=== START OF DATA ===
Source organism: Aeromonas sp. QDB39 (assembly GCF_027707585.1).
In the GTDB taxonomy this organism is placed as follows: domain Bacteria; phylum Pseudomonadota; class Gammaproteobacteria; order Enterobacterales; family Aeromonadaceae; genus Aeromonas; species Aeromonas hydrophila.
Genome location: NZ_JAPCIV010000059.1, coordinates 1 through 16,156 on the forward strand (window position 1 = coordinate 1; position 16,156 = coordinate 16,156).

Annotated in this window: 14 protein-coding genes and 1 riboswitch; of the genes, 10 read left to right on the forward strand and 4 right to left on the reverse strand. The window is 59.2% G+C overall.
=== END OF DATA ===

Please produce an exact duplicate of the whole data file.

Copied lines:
Source organism: Aeromonas sp. QDB39 (assembly GCF_027707585.1).
In the GTDB taxonomy this organism is placed as follows: domain Bacteria; phylum Pseudomonadota; class Gammaproteobacteria; order Enterobacterales; family Aeromonadaceae; genus Aeromonas; species Aeromonas hydrophila.
Genome location: NZ_JAPCIV010000059.1, coordinates 1 through 16,156 on the forward strand (window position 1 = coordinate 1; position 16,156 = coordinate 16,156).

Annotated in this window: 14 protein-coding genes and 1 riboswitch; of the genes, 10 read left to right on the forward strand and 4 right to left on the reverse strand. The window is 59.2% G+C overall.